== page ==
What do you get out of all this? A new MySQL production release of excellent quality - and best of all, you will know beforehand that your application works well with MySQL 5.0 when it gets to the production stage, because you've already tried it in your particular environment. And along the way you've updated your own skills, becoming familiar with the new features.
I'll also make sure that users who are particularly helpful to the QA process receive appropriate recognition. See the MySQL 5.0 Beta Challenge at the end of this article. Credit where credit is due - this is a community effort, and we are very grateful for your assistance!
Now, let's take a quick look at the individual features that we would like you to check out.
MySQL 5.0 implements stored procedures and functions according to the SQL:2003 standard. These are blocks of SQL commands, which you can define once and store inside the MySQL server. Then you can call them from your application when you need them, either as a separate command (procedures) or from within another query (functions).
The main difference between a procedure and a function is that a function always returns some value. But you can also use output parameters to retrieve data from a stored procedure, or even have it return a complete additional result set to your application!
In the current implementation, no external languages can be used. So it is pure SQL:2003 syntax, but there are a number of conditional, iteration and error handling constructs available.
Note: There used to be another limitation, a stored function could not access any table. That limitation was resolved in March 2005.
Commonly, some business logic is put into stored procedures for security or portability reasons. You could give a user the ability to call a stored procedure, and not give direct access to any of the underlying tables.
A view is like a table. The contents of this table are defined dynamically from a SELECT statement. Views can be processed using MySQL's temporary table algorithm, or act as a kind of macro so that when you access a view, your query is actually transformed inside the server to incorporate the view definition. In the latter case, a view can be updatable - that means that you can even use it with INSERT, UPDATE and DELETE commands! Of course, it is physically impossible for a view to be updatable if you use certain grouping or aggregate functions in the view definition, as the result would not refer to a single row.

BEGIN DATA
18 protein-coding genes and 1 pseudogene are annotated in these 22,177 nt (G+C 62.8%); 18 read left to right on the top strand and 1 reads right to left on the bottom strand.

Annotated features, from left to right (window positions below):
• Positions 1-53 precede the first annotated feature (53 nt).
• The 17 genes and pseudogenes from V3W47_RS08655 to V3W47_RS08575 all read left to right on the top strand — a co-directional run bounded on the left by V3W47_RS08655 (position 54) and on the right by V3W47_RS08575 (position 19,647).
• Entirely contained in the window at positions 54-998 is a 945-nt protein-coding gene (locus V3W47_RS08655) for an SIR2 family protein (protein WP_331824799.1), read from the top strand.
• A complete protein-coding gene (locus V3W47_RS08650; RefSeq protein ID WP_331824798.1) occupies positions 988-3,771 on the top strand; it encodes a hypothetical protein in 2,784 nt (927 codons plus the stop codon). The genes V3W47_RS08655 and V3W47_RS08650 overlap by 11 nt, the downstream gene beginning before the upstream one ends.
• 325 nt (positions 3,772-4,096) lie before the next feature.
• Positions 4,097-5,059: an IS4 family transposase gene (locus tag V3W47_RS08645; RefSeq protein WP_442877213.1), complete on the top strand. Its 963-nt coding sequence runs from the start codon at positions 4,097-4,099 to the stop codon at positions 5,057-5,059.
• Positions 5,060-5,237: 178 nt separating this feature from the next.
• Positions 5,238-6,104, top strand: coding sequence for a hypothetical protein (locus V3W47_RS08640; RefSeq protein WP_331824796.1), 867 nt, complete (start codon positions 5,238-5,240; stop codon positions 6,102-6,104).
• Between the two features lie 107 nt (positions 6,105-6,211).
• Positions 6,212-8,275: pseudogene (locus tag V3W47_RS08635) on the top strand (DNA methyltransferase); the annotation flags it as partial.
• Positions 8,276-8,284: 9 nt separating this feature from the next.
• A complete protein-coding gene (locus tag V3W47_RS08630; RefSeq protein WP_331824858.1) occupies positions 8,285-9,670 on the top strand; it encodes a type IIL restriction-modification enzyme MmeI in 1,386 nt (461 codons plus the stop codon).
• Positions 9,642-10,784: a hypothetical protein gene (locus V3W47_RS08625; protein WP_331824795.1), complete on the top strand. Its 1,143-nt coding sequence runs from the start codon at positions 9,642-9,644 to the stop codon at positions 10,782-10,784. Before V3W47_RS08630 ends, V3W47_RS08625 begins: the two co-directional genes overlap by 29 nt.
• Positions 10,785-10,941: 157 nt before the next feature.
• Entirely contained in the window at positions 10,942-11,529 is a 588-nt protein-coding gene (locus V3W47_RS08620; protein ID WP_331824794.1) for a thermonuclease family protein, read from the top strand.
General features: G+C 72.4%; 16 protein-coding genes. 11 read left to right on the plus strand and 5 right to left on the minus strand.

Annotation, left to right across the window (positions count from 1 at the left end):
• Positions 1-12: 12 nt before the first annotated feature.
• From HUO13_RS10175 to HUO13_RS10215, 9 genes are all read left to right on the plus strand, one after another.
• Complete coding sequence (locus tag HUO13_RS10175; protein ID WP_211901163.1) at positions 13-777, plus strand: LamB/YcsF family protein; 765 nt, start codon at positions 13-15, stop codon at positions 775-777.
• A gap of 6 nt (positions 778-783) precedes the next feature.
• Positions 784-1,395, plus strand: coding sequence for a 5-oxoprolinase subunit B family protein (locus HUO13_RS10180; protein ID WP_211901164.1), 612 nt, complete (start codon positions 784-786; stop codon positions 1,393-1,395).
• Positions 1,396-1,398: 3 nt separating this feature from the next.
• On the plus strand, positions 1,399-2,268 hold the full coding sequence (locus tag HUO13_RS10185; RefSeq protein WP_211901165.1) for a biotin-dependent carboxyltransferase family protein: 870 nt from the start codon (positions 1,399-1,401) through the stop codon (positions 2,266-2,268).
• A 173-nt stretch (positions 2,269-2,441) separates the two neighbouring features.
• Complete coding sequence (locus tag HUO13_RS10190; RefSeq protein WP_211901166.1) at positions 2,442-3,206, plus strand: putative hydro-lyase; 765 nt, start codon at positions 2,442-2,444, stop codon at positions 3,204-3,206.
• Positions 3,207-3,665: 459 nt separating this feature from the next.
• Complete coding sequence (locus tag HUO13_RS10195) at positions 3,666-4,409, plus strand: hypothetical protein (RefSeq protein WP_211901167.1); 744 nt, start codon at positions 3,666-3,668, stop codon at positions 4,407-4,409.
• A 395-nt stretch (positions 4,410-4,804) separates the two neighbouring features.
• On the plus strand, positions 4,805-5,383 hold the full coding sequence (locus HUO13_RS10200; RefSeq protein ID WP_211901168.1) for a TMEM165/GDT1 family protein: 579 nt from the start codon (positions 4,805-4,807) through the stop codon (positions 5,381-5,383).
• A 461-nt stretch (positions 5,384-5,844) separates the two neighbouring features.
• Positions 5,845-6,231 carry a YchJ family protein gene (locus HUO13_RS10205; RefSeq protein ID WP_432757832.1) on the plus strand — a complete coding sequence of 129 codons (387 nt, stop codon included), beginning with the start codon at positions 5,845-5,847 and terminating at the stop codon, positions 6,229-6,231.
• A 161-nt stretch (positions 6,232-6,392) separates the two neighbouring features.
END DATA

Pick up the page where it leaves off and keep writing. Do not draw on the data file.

Applications often repeat similar joins in different queries. By defining a view, you can make your application code easier to read and maintain, particularly when queries get more complex. Views can also be used to keep a legacy application happy, while you have actually changed the structure of the underlying real tables. Last but not least, views allow you to implement row-level security: you could give an account manager access only to customer records that have a certain area code, or are designated to that particular account manager.
A trigger is an SQL command (or block of commands) that is "fired" when a particular operation (such as an UPDATE or DELETE) occurs on the table to which the trigger belongs. The trigger can access the original (old) as well as the new data for the row in question.
Now for the bad news: triggers cannot yet access other tables. Our developers are working hard to lift this restriction also. So at present, triggers are quite limited in functionality and we appreciate that you will have less use for them right now. Still, they can do some handy things already, and when the limitation is lifted you can dive right in!
I am noting this feature here primarily for completeness, as it can come in handy when using the other features. If you look at the list of databases in MySQL 5.0, you will spot a new database called INFORMATION_SCHEMA. It contains a fair number of tables, each providing details of specific aspects of the MySQL server, table definitions, and so on. Basically, lots of metadata, which you can now access through queries (including with joins!)
The INFORMATION_SCHEMA database, another SQL:2003 feature, does not actually exist in a physical form: the server dynamically presents the information. In previous versions of MySQL, some of this data was already available through the various SHOW commands - however, it was not possible to use those in regular queries with joins. That's the real power of INFORMATION_SCHEMA.
There's also another external resource with lots more information about the features discussed in this article: http://mysql.gilfster.com/. This site is maintained by Andrew Gilfrin, a very active and helpful MySQL Community member - thanks, Andrew!
There will be cool MySQL goodies (T-shirts, mugs, books) for users who are the most helpful either directly with 5.0 testing, or indirectly by informing other users about 5.0. For instance:
To tell us about published articles and web sites or your blog feed URL, use the community feedback form.
Your contribution is highly appreciated! Go for it & good luck.
Roland Bouman is the winner of the MySQL 5.0 Beta Challenge, for his excellent Diagram of the MySQL INFORMATION_SCHEMA.